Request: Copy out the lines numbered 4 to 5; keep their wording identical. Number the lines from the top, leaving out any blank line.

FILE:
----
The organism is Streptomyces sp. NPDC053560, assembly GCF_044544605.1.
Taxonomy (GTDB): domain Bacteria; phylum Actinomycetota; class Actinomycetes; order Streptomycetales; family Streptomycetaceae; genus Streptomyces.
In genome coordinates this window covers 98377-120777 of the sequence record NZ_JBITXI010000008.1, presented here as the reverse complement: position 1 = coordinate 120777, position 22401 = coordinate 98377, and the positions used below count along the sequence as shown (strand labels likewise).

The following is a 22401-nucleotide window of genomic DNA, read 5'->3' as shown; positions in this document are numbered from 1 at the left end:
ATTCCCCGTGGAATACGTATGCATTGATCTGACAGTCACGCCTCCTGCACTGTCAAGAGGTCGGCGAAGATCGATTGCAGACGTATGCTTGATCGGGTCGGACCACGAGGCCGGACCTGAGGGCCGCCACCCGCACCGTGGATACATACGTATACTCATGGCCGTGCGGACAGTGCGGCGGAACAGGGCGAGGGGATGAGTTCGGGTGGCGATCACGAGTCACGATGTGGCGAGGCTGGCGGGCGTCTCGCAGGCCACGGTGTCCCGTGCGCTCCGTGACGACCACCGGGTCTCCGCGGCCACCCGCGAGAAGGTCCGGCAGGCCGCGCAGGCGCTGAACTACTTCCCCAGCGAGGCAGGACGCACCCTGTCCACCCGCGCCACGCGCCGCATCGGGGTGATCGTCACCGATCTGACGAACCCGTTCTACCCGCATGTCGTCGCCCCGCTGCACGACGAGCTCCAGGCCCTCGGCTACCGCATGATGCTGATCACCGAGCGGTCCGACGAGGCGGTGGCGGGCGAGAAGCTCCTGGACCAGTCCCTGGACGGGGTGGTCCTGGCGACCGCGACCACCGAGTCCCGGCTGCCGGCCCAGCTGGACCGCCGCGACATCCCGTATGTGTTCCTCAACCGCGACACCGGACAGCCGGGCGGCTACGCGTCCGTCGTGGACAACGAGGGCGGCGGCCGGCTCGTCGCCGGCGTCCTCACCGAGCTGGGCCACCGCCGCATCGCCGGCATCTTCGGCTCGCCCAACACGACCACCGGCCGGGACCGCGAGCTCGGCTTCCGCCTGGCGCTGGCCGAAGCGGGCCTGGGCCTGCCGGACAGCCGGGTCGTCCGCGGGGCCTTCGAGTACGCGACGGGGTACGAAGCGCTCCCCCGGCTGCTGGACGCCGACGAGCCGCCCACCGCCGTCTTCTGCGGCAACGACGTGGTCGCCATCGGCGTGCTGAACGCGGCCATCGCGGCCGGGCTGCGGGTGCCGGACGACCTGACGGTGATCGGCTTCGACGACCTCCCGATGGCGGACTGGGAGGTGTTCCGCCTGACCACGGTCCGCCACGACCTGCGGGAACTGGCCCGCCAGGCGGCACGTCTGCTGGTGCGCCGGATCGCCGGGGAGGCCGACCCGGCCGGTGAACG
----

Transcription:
The following is a 22401-nucleotide window of genomic DNA, read 5'->3' as shown; positions in this document are numbered from 1 at the left end:
ATTCCCCGTGGAATACGTATGCATTGATCTGACAGTCACGCCTCCTGCACTGTCAAGAGGTCGGCGAAGATCGATTGCAGACGTATGCTTGATCGGGTCGGACCACGAGGCCGGACCTGAGGGCCGCCACCCGCACCGTGGATACATACGTATACTCATGGCCGTGCGGACAGTGCGGCGGAACAGGGCGAGGGGATGAGTTCGGGTGGCGATCACGAGTCACGATGTGGCGAGGCTGGCGGGCGTCTCGCAGGCCACGGTGTCCCGTGCGCTCCGTGACGACCACCGGGTCTCCGCGGCCACCCGCGAGAAGGTCCGGCAGGCCGCGCAGGCGCTGAACTACTTCCCCAGCGAGGCAGGACGCACCCTGTCCACCCGCGCCACGCGCCGCATCGGGGTGATCGTCACCGATCTGACGAACCCGTTCTACCCGCATGTCGTCGCCCCGCTGCACGACGAGCTCCAGGCCCTCGGCTACCGCATGATGCTGATCACCGAGCGGTCCGACGAGGCGGTGGCGGGCGAGAAGCTCCTGGACCAGTCCCTGGACGGGGTGGTCCTGGCGACCGCGACCACCGAGTCCCGGCTGCCGGCCCAGCTGGACCGCCGCGACATCCCGTATGTGTTCCTCAACCGCGACACCGGACAGCCGGGCGGCTACGCGTCCGTCGTGGACAACGAGGGCGGCGGCCGGCTCGTCGCCGGCGTCCTCACCGAGCTGGGCCACCGCCGCATCGCCGGCATCTTCGGCTCGCCCAACACGACCACCGGCCGGGACCGCGAGCTCGGCTTCCGCCTGGCGCTGGCCGAAGCGGGCCTGGGCCTGCCGGACAGCCGGGTCGTCCGCGGGGCCTTCGAGTACGCGACGGGGTACGAAGCGCTCCCCCGGCTGCTGGACGCCGACGAGCCGCCCACCGCCGTCTTCTGCGGCAACGACGTGGTCGCCATCGGCGTGCTGAACGCGGCCATCGCGGCCGGGCTGCGGGTGCCGGACGACCTGACGGTGATCGGCTTCGACGACCTCCCGATGGCGGACTGGGAGGTGTTCCGCCTGACCACGGTCCGCCACGACCTGCGGGAACTGGCCCGCCAGGCGGCACGTCTGCTGGTGCGCCGGATCGCCGGGGAGGCCGACCCGGCCGGTGAACG